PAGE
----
Requiem for a Sports Bettor

Betting on sports has never been reachable or high-stakes. But with the invasion of businesses in the sport, the pros are feeling getting banned from plying their trade and pumped. Is this the ending of this sports bettor?
I am not a bookmaker,” Gadoon Kyrollos tells me as we stroll throughout the Hard Rock Casino in Atlantic City, playing with penny slot machines. “I am a sports bettor.” Kyrollos is one of the highest-rolling sports bettors in the United States. He bets millions of dollars every year into the Nathan’s Hot Dog Eating Contest, from NFL games on sporting occasions. He’s known throughout the world by the title Spanky, also in sweatpants his hoodie, and backpack, he very much resembles a variant of the Rascal. His back pack is not currently carrying snacks and school books. It’s full of bricks of cash.
“Bookmakers hang a number,” he explains, as he pantomimes holding a gun sight up to his eye and pulling the trigger. “And I snipe’em”
Despite the bag filled with money, the penny slot machine transfixs Spanky, pumping one bill into it after the following. On his cellphone he consults a spreadsheet that tells him how to play with this particular machine so that it is”and EV,” or positive expected value, meaning the player has an advantage over the system with time. “Here is some true insider shit I am showing you right here,” he tells me, referring to his spreadsheet, which has formulas for heaps of different slot machines plugged in to it. “I mean, it’s probably a border of, like, $12, but in case you’re walking down the road and saw $12, you would bend down and pick this up, right?”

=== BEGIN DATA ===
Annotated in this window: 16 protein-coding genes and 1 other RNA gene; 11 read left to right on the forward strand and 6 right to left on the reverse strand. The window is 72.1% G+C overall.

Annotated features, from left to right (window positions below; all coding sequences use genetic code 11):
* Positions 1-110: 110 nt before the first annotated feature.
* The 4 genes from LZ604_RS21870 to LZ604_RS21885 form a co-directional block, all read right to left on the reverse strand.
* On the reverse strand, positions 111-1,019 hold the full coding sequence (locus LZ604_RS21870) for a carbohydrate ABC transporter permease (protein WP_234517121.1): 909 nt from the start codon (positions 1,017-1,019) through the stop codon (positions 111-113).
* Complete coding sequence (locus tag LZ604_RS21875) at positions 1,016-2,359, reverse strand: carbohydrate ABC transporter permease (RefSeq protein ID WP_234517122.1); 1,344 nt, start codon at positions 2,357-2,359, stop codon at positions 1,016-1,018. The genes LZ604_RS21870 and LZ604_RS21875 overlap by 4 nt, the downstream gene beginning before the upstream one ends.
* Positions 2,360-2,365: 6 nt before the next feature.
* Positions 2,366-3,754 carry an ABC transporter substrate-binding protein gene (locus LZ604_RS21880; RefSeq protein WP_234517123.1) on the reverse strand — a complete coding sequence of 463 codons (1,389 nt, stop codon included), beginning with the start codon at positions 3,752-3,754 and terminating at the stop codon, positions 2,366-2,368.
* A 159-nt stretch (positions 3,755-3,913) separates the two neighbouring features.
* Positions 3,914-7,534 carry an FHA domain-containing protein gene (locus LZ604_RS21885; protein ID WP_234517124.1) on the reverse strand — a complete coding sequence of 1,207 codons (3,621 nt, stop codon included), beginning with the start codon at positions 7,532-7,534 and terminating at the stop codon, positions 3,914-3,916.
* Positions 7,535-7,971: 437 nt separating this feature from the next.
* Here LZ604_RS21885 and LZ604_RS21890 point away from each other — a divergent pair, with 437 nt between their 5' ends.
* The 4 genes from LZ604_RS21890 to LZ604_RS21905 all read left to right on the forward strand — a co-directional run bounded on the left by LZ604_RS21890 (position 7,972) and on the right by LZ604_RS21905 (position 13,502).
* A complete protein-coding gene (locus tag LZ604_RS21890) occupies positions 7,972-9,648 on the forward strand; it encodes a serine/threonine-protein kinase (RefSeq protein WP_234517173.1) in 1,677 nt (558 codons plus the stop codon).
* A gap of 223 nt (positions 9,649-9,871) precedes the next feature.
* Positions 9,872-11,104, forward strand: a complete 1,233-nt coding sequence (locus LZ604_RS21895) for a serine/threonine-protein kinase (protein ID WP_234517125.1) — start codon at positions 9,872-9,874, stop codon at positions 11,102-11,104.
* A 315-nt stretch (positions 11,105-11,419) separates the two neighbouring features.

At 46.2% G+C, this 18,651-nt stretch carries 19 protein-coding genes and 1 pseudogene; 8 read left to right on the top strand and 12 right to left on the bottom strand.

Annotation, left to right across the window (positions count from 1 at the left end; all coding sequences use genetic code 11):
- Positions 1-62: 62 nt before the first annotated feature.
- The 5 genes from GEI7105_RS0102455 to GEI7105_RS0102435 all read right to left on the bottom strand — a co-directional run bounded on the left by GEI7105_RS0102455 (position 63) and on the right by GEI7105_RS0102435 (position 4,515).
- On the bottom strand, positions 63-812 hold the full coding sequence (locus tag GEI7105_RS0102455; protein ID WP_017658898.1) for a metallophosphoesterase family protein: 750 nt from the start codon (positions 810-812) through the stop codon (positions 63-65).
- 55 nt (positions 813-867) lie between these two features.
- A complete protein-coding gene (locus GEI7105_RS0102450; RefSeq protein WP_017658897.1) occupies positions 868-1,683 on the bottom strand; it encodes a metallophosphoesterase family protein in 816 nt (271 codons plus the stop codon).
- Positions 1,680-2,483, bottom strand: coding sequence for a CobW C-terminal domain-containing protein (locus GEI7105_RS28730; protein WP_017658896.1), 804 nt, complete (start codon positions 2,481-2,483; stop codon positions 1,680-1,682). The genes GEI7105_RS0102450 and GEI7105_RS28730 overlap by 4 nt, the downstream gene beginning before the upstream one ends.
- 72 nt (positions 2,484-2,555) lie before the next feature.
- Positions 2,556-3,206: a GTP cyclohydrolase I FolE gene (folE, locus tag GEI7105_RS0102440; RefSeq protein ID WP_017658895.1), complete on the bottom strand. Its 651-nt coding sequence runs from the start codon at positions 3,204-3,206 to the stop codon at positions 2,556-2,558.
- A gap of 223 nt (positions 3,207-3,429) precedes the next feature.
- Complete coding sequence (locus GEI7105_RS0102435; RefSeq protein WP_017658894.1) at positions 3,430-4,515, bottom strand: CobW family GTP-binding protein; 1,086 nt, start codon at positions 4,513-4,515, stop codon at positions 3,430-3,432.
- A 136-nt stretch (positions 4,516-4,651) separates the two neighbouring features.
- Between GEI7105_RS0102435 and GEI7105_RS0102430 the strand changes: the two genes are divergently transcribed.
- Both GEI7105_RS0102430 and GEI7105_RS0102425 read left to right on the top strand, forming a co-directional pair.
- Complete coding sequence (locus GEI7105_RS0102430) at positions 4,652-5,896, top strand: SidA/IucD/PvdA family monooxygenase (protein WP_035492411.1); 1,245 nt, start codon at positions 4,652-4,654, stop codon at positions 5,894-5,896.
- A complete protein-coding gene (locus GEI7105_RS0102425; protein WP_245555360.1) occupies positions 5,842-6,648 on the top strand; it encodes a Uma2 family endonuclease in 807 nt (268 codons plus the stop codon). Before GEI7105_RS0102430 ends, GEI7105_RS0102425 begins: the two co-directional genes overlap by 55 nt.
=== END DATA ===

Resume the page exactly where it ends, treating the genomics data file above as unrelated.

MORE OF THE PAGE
It is important to Spanky I know the difference between bookmaking and gambling, because a lot of folks don’t understand or appreciate the differentiation, such as the Queens district attorney, that charged Spanky with bookmaking in 2012, a fee he says originated from a widespread harassment of this business.

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